As drivers passed by the UPS Smart Hub on July 21, the sight of UPS workers waving signs and chanting, “We are the Teamsters – the mighty, mighty Teamsters,” prompted many to slow down to honk their horns and get a better look at the commotion. At a closer glance, the signs read “Just practicing for a Just contract.”

About 40 UPS workers who’re members of Teamsters Local 728 turned out at 7:30 a.m. to practice picket for a potential strike, joining the picket line after their night shift or before their morning shift to show support for the Teamsters’ ongoing contract negotiations with UPS. 

The current Teamsters contract expires July 31, and rank-and-file members have voted by 97% to strike if UPS doesn’t meet their demands. 

“Don’t be afraid of the fight because what we’ve gotten and gained all these years with the company is because of the fight,” said Teamsters member Jeptha Preston, who’s worked as a tractor-trailer driver for UPS for 31 years. Preston said he joined the practice picket to show support for the part-time workers, whose wages start at just $16.20 an hour. 

The UPS-Teamsters negotiations just restarted July 19 after a stalemate over sticking points like raising wages for part-time workers, which the Teamsters say haven’t kept up with inflation and other costs. Part-time workers, who make up about 55% of the 340,000 UPS Teamsters, work as package handlers and sorters in warehouses, not as drivers.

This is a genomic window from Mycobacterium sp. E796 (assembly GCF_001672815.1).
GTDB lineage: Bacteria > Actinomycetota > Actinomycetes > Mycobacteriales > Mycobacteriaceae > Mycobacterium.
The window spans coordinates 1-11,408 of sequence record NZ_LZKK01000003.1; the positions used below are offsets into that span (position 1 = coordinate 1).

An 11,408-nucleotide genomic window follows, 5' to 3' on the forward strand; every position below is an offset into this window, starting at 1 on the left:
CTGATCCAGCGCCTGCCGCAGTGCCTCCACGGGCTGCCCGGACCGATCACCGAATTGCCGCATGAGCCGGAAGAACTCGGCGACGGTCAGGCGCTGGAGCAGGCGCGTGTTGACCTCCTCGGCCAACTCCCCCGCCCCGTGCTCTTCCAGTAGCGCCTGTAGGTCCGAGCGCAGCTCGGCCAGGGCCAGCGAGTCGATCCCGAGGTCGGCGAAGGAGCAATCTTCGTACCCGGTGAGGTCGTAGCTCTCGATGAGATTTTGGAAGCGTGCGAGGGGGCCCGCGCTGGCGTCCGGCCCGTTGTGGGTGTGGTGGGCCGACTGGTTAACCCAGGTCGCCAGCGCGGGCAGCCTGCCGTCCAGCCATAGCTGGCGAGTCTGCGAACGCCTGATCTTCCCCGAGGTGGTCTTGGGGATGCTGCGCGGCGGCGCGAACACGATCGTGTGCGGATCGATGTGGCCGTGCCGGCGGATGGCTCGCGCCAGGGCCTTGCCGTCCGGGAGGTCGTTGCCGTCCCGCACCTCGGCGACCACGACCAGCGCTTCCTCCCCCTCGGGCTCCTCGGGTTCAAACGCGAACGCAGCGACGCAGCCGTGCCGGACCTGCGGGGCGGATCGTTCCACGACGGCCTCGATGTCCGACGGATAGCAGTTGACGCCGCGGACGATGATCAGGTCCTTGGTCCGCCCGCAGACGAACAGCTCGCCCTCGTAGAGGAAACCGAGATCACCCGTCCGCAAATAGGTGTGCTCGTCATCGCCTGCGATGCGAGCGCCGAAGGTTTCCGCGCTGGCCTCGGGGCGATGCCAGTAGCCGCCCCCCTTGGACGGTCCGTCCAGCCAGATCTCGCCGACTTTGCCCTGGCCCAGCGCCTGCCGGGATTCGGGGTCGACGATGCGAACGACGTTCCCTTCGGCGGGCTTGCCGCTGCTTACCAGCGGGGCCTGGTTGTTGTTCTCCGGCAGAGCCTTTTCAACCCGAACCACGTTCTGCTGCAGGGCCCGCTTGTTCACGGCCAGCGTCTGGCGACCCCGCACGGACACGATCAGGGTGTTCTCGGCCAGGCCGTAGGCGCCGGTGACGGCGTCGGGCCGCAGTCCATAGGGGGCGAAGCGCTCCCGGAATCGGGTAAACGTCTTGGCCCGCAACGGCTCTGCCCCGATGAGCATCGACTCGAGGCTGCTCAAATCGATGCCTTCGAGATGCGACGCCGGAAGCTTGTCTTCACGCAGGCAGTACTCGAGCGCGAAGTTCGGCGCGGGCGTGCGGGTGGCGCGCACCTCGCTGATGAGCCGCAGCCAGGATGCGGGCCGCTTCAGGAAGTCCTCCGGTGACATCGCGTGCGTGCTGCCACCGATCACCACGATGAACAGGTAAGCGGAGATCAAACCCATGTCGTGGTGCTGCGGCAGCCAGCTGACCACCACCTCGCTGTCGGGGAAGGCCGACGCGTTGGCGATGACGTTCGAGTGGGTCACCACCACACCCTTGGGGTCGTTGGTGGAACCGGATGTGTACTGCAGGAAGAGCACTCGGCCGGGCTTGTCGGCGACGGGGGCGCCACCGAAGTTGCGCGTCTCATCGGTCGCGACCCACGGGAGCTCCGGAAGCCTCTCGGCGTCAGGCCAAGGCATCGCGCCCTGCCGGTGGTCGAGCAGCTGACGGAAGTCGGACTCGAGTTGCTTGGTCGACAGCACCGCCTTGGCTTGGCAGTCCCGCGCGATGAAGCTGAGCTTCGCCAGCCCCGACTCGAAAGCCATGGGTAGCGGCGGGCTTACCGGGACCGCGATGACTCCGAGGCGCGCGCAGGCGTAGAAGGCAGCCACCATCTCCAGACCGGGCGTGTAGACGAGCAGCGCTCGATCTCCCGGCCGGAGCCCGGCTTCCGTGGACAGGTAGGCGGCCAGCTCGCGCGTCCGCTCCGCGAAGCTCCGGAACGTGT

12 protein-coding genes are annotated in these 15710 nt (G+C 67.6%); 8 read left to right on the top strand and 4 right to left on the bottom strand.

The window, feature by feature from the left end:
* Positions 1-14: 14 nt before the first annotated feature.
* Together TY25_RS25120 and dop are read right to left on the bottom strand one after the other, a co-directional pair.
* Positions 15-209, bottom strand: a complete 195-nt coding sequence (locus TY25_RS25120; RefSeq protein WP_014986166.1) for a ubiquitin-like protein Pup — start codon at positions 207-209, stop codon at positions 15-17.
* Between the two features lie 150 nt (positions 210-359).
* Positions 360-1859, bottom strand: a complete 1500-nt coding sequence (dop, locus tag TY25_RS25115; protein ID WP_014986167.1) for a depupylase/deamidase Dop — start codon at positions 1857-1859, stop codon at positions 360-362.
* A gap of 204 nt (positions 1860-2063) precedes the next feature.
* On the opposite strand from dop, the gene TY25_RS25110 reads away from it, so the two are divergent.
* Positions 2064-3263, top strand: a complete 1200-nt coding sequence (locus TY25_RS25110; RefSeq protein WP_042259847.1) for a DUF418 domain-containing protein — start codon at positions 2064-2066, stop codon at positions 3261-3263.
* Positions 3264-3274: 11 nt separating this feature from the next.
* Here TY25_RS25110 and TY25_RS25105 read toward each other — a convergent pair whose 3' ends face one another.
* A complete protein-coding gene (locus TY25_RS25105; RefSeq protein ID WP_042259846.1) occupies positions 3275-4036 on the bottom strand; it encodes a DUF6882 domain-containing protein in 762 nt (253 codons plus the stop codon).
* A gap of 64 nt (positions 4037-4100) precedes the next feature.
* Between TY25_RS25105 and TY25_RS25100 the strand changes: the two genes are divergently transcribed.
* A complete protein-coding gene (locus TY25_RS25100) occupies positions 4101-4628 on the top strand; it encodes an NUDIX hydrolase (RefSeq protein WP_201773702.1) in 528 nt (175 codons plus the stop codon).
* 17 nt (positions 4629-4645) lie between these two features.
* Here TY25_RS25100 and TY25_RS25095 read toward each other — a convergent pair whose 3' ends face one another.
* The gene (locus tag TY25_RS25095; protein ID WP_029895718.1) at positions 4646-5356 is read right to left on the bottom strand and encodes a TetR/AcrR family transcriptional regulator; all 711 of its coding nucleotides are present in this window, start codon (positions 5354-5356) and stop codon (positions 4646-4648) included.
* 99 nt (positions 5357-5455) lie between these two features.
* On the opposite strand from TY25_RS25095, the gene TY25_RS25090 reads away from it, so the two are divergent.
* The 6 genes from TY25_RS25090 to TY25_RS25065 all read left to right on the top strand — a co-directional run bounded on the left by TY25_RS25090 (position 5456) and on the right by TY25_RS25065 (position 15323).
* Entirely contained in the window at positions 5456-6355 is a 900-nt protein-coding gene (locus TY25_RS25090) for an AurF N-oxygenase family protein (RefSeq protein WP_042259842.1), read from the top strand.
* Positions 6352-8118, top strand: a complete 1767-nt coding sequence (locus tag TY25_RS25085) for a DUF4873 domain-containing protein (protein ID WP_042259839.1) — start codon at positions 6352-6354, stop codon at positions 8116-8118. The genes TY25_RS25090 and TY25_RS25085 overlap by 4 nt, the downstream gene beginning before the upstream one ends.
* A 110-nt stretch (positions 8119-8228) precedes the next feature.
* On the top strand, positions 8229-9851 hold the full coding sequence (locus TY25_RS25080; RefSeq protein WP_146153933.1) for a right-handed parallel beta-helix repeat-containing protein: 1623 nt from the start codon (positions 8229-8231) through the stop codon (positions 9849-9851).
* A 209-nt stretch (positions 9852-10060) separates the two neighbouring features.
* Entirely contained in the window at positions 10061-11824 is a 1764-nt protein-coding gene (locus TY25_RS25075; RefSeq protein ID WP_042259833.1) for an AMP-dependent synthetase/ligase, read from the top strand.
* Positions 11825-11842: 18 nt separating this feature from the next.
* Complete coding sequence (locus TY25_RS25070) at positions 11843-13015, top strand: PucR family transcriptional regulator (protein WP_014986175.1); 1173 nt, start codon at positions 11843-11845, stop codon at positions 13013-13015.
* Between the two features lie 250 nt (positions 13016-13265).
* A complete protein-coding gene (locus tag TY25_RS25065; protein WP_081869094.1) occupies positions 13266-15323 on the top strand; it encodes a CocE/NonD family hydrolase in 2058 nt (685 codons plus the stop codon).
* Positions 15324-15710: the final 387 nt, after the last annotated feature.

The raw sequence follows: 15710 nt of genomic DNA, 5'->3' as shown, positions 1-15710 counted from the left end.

Natalie Smalls, a warehouse worker, said working conditions are another issue. The warehouse workers can’t leave when their shift is over, but have to stay until the work is complete, she said, adding that there is no air conditioning at the Smarthub and the water and ice machines are down sometimes.

Natalie Smalls (Photo: Liz Rymarev/ @lizardshots)

“Right now, it’s hurting – because I can’t understand how we did so much and [UPS] is not giving back to us the way that we support each other,” Smalls said. “Every day we come in here and work tirelessly and [UPS] isn’t supporting these part-timers on what they are doing.”

Teamsters Local 728 President Matt Higdon said that if UPS does not agree to a new contract with more benefits for part-time workers, the Teamsters will strike nationwide on Aug. 1. “This company made $100 billion for the last year. All we’re asking for is a fair and living wage and a retirement [package so] we can retire with dignity,” Higdon said. 

Higdon said the Teamsters’ practice pickets around the United States, including in Atlanta, where UPS is headquartered, are to show the shipping giant what a strike will look like, if that time comes. 

A study by Anderson Economic group found that a 10-day strike could cost UPS close to $7 billion and affect 30% of packages shipped out.

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